I like that order, as it’s a very natural one, but I don’t stick religiously to it, adding these relatively-mundane scenes in wherever they belong along the way. The main character of Lost and Not Found also spends some time cooking at the beginning of the book, while waiting for the day he can begin writing a novel. Lance, one of the major characters of Forget What You Can’t Remember, becomes a chef and opens his own restaurant – giving Paul and Job one of the only opportunities for anyone to eat in the entire book, and not until the penultimate chapter – then he gets an entire short story, ‘Self-Serve’ to himself and his restaurant in More Lost Memories, where the unique/unusual nature of his cooking, and of the eating of it, is given more room to breathe.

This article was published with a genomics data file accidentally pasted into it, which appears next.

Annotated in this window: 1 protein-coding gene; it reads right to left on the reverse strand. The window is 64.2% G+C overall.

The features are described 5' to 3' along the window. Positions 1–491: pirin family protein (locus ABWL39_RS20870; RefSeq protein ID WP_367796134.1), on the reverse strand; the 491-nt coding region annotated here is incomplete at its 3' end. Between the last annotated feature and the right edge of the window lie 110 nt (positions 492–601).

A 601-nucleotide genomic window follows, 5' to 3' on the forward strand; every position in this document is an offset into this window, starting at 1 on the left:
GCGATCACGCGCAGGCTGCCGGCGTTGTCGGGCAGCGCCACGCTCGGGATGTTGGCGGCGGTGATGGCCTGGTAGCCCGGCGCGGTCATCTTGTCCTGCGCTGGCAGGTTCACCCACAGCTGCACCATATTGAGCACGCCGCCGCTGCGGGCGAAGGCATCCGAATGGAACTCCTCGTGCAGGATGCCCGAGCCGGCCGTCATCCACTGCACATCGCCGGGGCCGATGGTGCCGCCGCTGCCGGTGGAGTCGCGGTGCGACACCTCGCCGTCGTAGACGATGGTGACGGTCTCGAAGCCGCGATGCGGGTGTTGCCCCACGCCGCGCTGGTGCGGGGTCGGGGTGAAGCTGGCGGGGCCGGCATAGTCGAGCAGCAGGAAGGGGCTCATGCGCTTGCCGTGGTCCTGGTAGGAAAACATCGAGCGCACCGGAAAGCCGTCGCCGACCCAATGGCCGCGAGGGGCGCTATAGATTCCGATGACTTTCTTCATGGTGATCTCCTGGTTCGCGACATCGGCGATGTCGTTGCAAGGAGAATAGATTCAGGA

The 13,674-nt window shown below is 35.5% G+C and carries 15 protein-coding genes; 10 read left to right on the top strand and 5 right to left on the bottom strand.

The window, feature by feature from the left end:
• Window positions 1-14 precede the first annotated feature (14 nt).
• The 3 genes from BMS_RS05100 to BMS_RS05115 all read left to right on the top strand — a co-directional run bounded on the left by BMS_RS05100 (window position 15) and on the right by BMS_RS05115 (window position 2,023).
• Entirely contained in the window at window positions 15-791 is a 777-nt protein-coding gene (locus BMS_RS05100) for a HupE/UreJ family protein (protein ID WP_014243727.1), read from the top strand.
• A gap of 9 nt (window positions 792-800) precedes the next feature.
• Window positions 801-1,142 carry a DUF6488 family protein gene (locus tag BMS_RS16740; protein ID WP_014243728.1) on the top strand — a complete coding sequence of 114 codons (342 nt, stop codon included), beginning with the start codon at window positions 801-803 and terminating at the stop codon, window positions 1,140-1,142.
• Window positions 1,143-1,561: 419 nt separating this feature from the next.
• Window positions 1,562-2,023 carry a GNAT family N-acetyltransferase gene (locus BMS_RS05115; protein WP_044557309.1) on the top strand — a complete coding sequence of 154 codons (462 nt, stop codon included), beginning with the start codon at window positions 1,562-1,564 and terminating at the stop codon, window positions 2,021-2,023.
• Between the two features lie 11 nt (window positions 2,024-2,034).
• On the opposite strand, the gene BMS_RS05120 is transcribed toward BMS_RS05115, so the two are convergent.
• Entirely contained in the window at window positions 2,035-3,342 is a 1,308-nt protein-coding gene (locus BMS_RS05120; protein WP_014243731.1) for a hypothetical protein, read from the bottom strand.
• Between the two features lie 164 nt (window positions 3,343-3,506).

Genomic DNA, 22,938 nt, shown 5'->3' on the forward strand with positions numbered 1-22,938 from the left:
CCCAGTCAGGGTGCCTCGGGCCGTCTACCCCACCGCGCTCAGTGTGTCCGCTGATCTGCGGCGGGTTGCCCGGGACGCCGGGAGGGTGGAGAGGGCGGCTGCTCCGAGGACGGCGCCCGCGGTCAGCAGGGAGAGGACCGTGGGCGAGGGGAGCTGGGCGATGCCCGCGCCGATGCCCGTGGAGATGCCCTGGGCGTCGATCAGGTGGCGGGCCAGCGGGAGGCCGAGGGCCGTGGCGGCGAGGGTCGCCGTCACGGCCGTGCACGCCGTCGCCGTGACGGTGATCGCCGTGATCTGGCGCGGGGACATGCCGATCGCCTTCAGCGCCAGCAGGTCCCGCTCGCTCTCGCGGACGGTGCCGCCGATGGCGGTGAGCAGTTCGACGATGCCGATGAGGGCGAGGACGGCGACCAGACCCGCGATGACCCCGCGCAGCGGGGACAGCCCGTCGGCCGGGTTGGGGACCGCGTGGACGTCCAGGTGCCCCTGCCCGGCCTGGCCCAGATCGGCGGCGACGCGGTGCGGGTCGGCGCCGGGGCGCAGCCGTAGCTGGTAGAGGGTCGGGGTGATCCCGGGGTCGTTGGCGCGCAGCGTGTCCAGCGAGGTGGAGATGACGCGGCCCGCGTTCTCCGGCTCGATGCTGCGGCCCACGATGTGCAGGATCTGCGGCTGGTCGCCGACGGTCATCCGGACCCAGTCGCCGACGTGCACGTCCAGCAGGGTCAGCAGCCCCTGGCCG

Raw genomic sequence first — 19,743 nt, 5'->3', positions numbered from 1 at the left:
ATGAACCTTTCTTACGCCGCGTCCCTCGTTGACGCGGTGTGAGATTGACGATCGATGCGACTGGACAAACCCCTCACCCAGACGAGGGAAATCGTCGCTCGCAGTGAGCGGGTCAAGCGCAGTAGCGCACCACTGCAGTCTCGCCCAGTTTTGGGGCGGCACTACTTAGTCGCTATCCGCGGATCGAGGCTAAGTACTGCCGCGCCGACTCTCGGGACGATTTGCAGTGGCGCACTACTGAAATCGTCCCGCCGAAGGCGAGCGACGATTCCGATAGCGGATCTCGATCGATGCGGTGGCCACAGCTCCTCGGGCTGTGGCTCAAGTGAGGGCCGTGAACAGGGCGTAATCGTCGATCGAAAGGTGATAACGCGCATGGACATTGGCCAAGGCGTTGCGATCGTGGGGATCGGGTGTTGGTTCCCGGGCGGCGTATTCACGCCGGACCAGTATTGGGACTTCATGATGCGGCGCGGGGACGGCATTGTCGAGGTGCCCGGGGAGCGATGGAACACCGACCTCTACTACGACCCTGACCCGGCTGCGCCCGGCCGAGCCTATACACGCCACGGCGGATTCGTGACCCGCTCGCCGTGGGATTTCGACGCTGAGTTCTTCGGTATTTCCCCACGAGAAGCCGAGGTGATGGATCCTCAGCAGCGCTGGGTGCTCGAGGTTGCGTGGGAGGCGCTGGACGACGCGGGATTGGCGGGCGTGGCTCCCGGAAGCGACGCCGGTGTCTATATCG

In Never Let the Right One Go, Emily doesn’t do any cooking. Alternatively, gourmet cooking is one of Sophia’s hobbies/passions. Early in the book, she cooks meals for her family (though she does not partake), and after she moves out she has more opportunities to prepare food for other people. Putting together a tray and fruit and cheese for her suitor is a big highlight of one of Sophia’s many frustrating dates, for example. Sophia’s relationship with food isn’t a perfect one, though, which I’ll cover below, as I address scenes of eating:
In another story from More Lost Memories (a story later re-integrated into the Lost and Not Found – Director’s Cut), ‘Happy Anniversary’, the main character from Lost and Not Found and Tink, on their wedding anniversary, go out for an exquisite meal at one of Skythia’s top restaurants. There are quite a few poems in Worth 1k — Volume 2 about eating (and its harmful/wonderful effects), just as there were poems in Worth 1k — Volume 1 about finding and eating food on the road. I won’t attempt to get into all the different meals (some described in nauseating detail) Trevor and his companions experience during the course of the Untrue Tales… series; they are numerous and sometimes unusual. Then there are the zombies in Forget What You Can’t Remember and in Cheating, Death, which are always going around eating people and/or brains.